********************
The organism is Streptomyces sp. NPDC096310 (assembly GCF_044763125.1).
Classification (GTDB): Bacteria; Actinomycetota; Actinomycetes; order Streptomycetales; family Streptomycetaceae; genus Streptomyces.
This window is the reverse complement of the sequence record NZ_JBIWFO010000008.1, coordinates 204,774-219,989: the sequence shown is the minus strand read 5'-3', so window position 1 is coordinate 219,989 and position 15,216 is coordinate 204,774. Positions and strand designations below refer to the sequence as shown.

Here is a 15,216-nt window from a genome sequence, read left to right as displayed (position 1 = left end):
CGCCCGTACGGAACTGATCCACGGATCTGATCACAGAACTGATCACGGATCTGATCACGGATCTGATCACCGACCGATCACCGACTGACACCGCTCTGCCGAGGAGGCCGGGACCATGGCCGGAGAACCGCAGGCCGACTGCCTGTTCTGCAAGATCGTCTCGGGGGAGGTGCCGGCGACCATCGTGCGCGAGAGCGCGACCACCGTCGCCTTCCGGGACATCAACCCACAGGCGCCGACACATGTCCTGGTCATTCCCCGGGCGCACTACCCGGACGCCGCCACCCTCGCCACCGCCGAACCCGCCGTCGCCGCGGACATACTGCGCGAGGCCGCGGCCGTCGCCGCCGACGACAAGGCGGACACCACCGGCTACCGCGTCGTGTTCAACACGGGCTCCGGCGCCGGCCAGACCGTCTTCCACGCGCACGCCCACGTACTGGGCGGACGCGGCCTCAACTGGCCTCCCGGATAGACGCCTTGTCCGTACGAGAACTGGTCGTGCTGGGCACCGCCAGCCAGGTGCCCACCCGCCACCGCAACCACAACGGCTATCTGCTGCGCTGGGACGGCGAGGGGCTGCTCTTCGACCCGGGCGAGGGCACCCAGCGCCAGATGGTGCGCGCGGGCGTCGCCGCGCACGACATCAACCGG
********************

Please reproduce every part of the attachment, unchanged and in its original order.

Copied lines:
The organism is Streptomyces sp. NPDC096310 (assembly GCF_044763125.1).
Classification (GTDB): Bacteria; Actinomycetota; Actinomycetes; order Streptomycetales; family Streptomycetaceae; genus Streptomyces.
This window is the reverse complement of the sequence record NZ_JBIWFO010000008.1, coordinates 204,774-219,989: the sequence shown is the minus strand read 5'-3', so window position 1 is coordinate 219,989 and position 15,216 is coordinate 204,774. Positions and strand designations below refer to the sequence as shown.

Here is a 15,216-nt window from a genome sequence, read left to right as displayed (position 1 = left end):
CGCCCGTACGGAACTGATCCACGGATCTGATCACAGAACTGATCACGGATCTGATCACGGATCTGATCACCGACCGATCACCGACTGACACCGCTCTGCCGAGGAGGCCGGGACCATGGCCGGAGAACCGCAGGCCGACTGCCTGTTCTGCAAGATCGTCTCGGGGGAGGTGCCGGCGACCATCGTGCGCGAGAGCGCGACCACCGTCGCCTTCCGGGACATCAACCCACAGGCGCCGACACATGTCCTGGTCATTCCCCGGGCGCACTACCCGGACGCCGCCACCCTCGCCACCGCCGAACCCGCCGTCGCCGCGGACATACTGCGCGAGGCCGCGGCCGTCGCCGCCGACGACAAGGCGGACACCACCGGCTACCGCGTCGTGTTCAACACGGGCTCCGGCGCCGGCCAGACCGTCTTCCACGCGCACGCCCACGTACTGGGCGGACGCGGCCTCAACTGGCCTCCCGGATAGACGCCTTGTCCGTACGAGAACTGGTCGTGCTGGGCACCGCCAGCCAGGTGCCCACCCGCCACCGCAACCACAACGGCTATCTGCTGCGCTGGGACGGCGAGGGGCTGCTCTTCGACCCGGGCGAGGGCACCCAGCGCCAGATGGTGCGCGCGGGCGTCGCCGCGCACGACATCAACCGG